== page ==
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Criticism has been directed at Central Bedfordshire Council officers and executive members for failing to speak to parents protesting ahead of a committee meeting about special educational needs and disability (SEND) provision.

Parents with placards staged a noisy protest outside CBC’s Chicksands headquarters today (7 September 2021) to highlight their concerns about a range of SEND issues.

The council’s SEND provision was criticised by an Ofsted and Care Quality Commission (CQC) report in November 2019.

Their inspection found “significant areas of weakness in the local practice“, and called for a written statement of action from CBC and BLMK Clinical Commissioning Group.

Special school place provision and feedback from a SEND peer review by other local authorities in the region were among items being discussed by the council’s children’s services overview and scrutiny committee on Tuesday (7 September).

Labour Parkside councillor Antonia Ryan described it as “an embarrassment to be addressed by the parents time and time again“.

She asked where was the director of children’s services Sue Harrison, who was unable to attend through illness.

Nobody came out from the officers to address this protest,” said councillor Ryan. “How embarrassing is that? This has been going on too long.

It’s the lack of strategic planning and imagination on your behalf that has allowed this to happen.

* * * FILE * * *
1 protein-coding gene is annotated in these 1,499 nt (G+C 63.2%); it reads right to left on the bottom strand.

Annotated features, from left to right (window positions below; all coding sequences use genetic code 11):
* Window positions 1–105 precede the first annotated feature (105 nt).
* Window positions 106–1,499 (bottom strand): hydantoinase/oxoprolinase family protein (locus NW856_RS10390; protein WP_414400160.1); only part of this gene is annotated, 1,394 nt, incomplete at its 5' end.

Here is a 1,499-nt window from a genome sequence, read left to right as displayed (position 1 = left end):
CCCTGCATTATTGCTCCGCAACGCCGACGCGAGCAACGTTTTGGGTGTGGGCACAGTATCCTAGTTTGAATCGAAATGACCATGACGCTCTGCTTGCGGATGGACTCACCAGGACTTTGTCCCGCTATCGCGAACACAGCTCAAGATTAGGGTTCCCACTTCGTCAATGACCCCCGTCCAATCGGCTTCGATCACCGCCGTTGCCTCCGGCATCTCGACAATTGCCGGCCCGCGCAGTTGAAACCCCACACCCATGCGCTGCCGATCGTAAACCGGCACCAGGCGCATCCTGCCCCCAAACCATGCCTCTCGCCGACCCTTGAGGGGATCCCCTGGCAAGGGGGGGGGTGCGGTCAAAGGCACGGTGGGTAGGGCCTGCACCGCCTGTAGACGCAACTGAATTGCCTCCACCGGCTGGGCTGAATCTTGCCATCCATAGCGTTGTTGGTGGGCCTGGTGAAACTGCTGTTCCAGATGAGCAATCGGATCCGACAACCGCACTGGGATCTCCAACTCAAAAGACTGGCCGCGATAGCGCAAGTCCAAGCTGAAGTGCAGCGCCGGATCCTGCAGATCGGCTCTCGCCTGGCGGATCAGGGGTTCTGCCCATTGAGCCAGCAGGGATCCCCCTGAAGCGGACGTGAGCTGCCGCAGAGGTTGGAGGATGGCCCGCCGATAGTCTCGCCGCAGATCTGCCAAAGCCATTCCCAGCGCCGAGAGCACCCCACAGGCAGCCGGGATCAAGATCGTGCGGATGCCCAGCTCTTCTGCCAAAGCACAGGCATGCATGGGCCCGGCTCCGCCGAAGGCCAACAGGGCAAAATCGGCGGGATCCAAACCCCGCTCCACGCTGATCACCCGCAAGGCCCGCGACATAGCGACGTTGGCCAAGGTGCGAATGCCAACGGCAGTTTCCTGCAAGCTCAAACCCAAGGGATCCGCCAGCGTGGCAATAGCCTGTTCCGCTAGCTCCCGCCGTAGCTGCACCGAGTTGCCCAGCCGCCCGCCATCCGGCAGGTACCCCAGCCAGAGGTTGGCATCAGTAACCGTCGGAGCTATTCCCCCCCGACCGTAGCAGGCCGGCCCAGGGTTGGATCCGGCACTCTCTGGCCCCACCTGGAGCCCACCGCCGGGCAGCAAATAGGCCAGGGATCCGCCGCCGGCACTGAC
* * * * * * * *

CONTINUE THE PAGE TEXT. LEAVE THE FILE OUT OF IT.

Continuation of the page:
There are 52 children without a school place and that sits on your shoulders. I would have gone round to every parent who was waiting outside today to apologise.”

Independent Biggleswade South councillor Hayley Whitaker agreed, addressing her response to deputy council leader and executive member for families, education and children Sue Clark.

If you want to talk to parents and find out what the real issues are they were standing outside from 9am-10am today, and would have been happy to talk the entire length of that time,” explained councillor Whitaker.

Councillor Dodwell (who’s the deputy executive member for families, education and children) might have joined you, but apparently she was too busy having her breakfast.

Education health and care plans (EHCPs) are rising because at last we’re meeting our legal requirements to do these, which we weren’t doing before.

That’s the reality of the situation. Parents are having to fight every step of the way to get what their children deserve legally.

Schools are having to fight this council every step of the way to help their pupils.

The staff turnover is incredibly high. People don’t leave good jobs, they leave bad managers. You’re repeatedly defending the indefensible.”

Deputy director of children services Sarah Ferguson replied: “We’ve talked about the arrangements that the strategic planning is where it needs to be to ensure there are good forecasts about the number of places we need.

We’ve acknowledged at this point we’re at a place where we don’t want to be and we’re going to correct it and deliver change in the short, medium and long-term. We’re committed to doing that.

We’re absolutely working alongside our parents to make sure we provide what children need to enable them to receive the education they require while waiting for their special school places, as well as wider support such as therapies and other support.”

Councillor Clark said: “Officers have been extremely honest about the position we’re in.

They’re very much listening to what the parents are saying. We know there’s still a lot of work to be done.

Unfortunately transforming a service doesn’t happen quickly. I’m happy to meet any parent anywhere and support them as best as I’m able.”